JANE RUSSELL LOOKED Up at me and said, “Jack, you old thing, you; how have you been?” That is certainly not a graceful assembly of words, but I bet it got your attention. If it did, it discharged one of the duties of a first sentence, which is to ensure that at least one person not related to the writer try blood or marriage will read on to the last sentence.
Recently, to relieve the tedium of packing box after box of books (we were moving), I started to look at the first sentences of the volumes I was handling, and I was not only delighted to stumble on this diverting way to evade work but also surprised at what you can discover about writing from this narrow, arbitrary, but, for all that, resonant angle of vision.
To begin with, here is my own favorite first sentence. It’s from E. M. Forster’s short story “The Story of the Siren.” “Few things have been more beautiful than my notebook on the Deist Controversy as it fell downward through the waters of the Mediterranean.” That sentence not only prefigures the action of the story—rationalist Englishman encounters the supernatural, Italian style—but also sets a tone that can only be called Forsteresque. When critics say that great writers have distinctive “voices,” they mean, among other things, that they write first sentences like that one.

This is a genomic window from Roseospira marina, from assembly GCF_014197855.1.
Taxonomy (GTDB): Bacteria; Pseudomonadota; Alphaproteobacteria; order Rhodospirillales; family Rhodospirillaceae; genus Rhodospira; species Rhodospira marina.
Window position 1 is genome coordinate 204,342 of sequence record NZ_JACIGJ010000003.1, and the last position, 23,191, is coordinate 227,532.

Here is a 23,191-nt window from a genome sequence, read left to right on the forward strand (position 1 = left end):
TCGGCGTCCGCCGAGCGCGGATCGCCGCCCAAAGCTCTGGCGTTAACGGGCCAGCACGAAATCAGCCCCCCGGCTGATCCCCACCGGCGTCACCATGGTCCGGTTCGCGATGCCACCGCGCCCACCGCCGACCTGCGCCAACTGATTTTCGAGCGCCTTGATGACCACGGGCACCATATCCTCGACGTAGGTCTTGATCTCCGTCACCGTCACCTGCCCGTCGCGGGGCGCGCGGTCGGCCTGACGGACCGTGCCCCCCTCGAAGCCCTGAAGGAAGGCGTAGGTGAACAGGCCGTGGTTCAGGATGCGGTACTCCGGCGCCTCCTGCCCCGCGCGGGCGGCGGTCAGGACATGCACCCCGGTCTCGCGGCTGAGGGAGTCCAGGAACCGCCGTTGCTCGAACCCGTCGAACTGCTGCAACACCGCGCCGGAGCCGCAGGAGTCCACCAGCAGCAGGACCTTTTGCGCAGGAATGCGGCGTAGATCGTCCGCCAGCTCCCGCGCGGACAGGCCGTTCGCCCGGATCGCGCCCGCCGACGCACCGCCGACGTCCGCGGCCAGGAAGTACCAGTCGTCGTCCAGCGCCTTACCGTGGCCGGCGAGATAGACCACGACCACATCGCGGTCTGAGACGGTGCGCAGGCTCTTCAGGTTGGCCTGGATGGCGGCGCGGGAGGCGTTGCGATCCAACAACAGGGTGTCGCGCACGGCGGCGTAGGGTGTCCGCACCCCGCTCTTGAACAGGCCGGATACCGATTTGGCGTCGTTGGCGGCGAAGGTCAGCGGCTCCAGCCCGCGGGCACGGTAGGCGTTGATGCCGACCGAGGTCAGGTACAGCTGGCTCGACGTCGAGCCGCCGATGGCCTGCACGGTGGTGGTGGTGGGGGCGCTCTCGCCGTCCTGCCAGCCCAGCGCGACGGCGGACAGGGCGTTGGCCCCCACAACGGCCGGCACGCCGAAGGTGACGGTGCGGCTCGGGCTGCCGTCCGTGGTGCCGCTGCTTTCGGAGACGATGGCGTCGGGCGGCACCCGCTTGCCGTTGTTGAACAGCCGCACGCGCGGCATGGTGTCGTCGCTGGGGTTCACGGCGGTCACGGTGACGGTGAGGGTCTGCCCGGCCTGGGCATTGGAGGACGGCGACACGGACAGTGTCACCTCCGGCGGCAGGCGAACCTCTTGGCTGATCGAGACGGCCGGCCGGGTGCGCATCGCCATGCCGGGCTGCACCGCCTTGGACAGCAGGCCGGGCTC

This next first sentence has none of the perfection of tone of the Forster, but it, too, is distinctive: “Alexey Fyodorovitch Karamazov was the third son of Fyodor Pavlovitch Karamazov, a landowner well known in our district in his own day, anti still remembered among us owing to his gloomy and tragic death, which happened thirteen years ago, and which I shall describe in its proper place.” That is how Dostoevsky began The Brothers Karamazov. Here is how he launched The Devils: “Before describing the extraordinary events which took place so recently in our town, hitherto not remarkable for anything in particular, I find it necessary, since I am not a skilled writer, to go back a little and begin with certain biographical details concerning our talented and greatly esteemed Stepan Trofimovich Verkhovensky.” Neither of those sentences, in these translations, would win a beauty contest, and yet they show what a first sentence can accomplish. Dostoevsky’s strategy was to establish a background and a foreground, a sort of visual frame for the immense novels that were to come. The background—the “gloomy and tragic death” of Fyodor Pavlovitch Karamazov, “the extraordinary events which took place so recently in our town”—sets off the action of the foreground, investing it with portent and imparting a velocity of expectation to the whole narrative. That, when you stop and think about it, is not a bad day’s work for a single sentence.